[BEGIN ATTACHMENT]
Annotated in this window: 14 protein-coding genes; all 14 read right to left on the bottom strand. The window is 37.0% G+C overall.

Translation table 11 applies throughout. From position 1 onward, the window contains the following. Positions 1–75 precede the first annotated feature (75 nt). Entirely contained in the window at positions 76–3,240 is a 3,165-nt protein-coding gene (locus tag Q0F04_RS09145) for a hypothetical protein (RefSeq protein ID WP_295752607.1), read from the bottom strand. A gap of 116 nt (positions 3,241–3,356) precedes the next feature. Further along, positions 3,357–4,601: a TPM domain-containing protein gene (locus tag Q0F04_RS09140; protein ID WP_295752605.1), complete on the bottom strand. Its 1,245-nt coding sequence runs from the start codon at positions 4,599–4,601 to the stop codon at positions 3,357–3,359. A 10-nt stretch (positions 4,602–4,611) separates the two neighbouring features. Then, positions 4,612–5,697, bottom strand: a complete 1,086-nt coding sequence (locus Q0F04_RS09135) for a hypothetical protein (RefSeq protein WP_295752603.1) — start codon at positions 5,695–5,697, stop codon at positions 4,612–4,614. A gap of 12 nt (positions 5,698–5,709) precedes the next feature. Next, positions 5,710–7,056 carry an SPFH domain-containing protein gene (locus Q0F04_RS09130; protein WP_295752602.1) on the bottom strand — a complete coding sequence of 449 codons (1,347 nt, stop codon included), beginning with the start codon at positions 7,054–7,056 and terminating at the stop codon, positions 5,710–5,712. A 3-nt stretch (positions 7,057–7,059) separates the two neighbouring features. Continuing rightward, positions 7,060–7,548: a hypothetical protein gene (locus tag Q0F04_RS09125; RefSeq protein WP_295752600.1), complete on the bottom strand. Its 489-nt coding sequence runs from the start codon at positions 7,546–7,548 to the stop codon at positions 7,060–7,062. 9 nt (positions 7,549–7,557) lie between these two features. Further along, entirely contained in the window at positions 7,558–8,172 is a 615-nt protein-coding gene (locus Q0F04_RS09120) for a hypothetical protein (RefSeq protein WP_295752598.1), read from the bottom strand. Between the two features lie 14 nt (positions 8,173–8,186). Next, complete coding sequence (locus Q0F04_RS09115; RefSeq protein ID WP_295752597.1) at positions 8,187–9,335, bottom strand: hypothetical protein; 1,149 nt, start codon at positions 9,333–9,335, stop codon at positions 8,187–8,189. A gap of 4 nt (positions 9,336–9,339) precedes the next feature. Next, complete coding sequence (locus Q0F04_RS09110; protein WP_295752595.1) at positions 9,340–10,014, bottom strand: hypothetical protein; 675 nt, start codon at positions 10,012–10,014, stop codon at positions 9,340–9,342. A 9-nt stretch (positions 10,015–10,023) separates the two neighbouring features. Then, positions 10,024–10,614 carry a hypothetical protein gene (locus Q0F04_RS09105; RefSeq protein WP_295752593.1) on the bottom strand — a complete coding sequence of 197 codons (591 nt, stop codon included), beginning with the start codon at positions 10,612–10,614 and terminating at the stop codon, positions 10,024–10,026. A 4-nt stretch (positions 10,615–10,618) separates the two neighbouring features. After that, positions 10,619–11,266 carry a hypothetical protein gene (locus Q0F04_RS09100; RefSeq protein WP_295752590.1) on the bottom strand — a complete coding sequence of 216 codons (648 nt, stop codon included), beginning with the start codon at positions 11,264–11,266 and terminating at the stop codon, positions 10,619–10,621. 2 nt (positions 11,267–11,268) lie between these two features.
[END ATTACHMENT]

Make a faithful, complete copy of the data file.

Annotated in this window: 14 protein-coding genes; all 14 read right to left on the bottom strand. The window is 37.0% G+C overall.

Translation table 11 applies throughout. From position 1 onward, the window contains the following. Positions 1–75 precede the first annotated feature (75 nt). Entirely contained in the window at positions 76–3,240 is a 3,165-nt protein-coding gene (locus tag Q0F04_RS09145) for a hypothetical protein (RefSeq protein ID WP_295752607.1), read from the bottom strand. A gap of 116 nt (positions 3,241–3,356) precedes the next feature. Further along, positions 3,357–4,601: a TPM domain-containing protein gene (locus tag Q0F04_RS09140; protein ID WP_295752605.1), complete on the bottom strand. Its 1,245-nt coding sequence runs from the start codon at positions 4,599–4,601 to the stop codon at positions 3,357–3,359. A 10-nt stretch (positions 4,602–4,611) separates the two neighbouring features. Then, positions 4,612–5,697, bottom strand: a complete 1,086-nt coding sequence (locus Q0F04_RS09135) for a hypothetical protein (RefSeq protein WP_295752603.1) — start codon at positions 5,695–5,697, stop codon at positions 4,612–4,614. A gap of 12 nt (positions 5,698–5,709) precedes the next feature. Next, positions 5,710–7,056 carry an SPFH domain-containing protein gene (locus Q0F04_RS09130; protein WP_295752602.1) on the bottom strand — a complete coding sequence of 449 codons (1,347 nt, stop codon included), beginning with the start codon at positions 7,054–7,056 and terminating at the stop codon, positions 5,710–5,712. A 3-nt stretch (positions 7,057–7,059) separates the two neighbouring features. Continuing rightward, positions 7,060–7,548: a hypothetical protein gene (locus tag Q0F04_RS09125; RefSeq protein WP_295752600.1), complete on the bottom strand. Its 489-nt coding sequence runs from the start codon at positions 7,546–7,548 to the stop codon at positions 7,060–7,062. 9 nt (positions 7,549–7,557) lie between these two features. Further along, entirely contained in the window at positions 7,558–8,172 is a 615-nt protein-coding gene (locus Q0F04_RS09120) for a hypothetical protein (RefSeq protein WP_295752598.1), read from the bottom strand. Between the two features lie 14 nt (positions 8,173–8,186). Next, complete coding sequence (locus Q0F04_RS09115; RefSeq protein ID WP_295752597.1) at positions 8,187–9,335, bottom strand: hypothetical protein; 1,149 nt, start codon at positions 9,333–9,335, stop codon at positions 8,187–8,189. A gap of 4 nt (positions 9,336–9,339) precedes the next feature. Next, complete coding sequence (locus Q0F04_RS09110; protein WP_295752595.1) at positions 9,340–10,014, bottom strand: hypothetical protein; 675 nt, start codon at positions 10,012–10,014, stop codon at positions 9,340–9,342. A 9-nt stretch (positions 10,015–10,023) separates the two neighbouring features. Then, positions 10,024–10,614 carry a hypothetical protein gene (locus Q0F04_RS09105; RefSeq protein WP_295752593.1) on the bottom strand — a complete coding sequence of 197 codons (591 nt, stop codon included), beginning with the start codon at positions 10,612–10,614 and terminating at the stop codon, positions 10,024–10,026. A 4-nt stretch (positions 10,615–10,618) separates the two neighbouring features. After that, positions 10,619–11,266 carry a hypothetical protein gene (locus Q0F04_RS09100; RefSeq protein WP_295752590.1) on the bottom strand — a complete coding sequence of 216 codons (648 nt, stop codon included), beginning with the start codon at positions 11,264–11,266 and terminating at the stop codon, positions 10,619–10,621. 2 nt (positions 11,267–11,268) lie between these two features.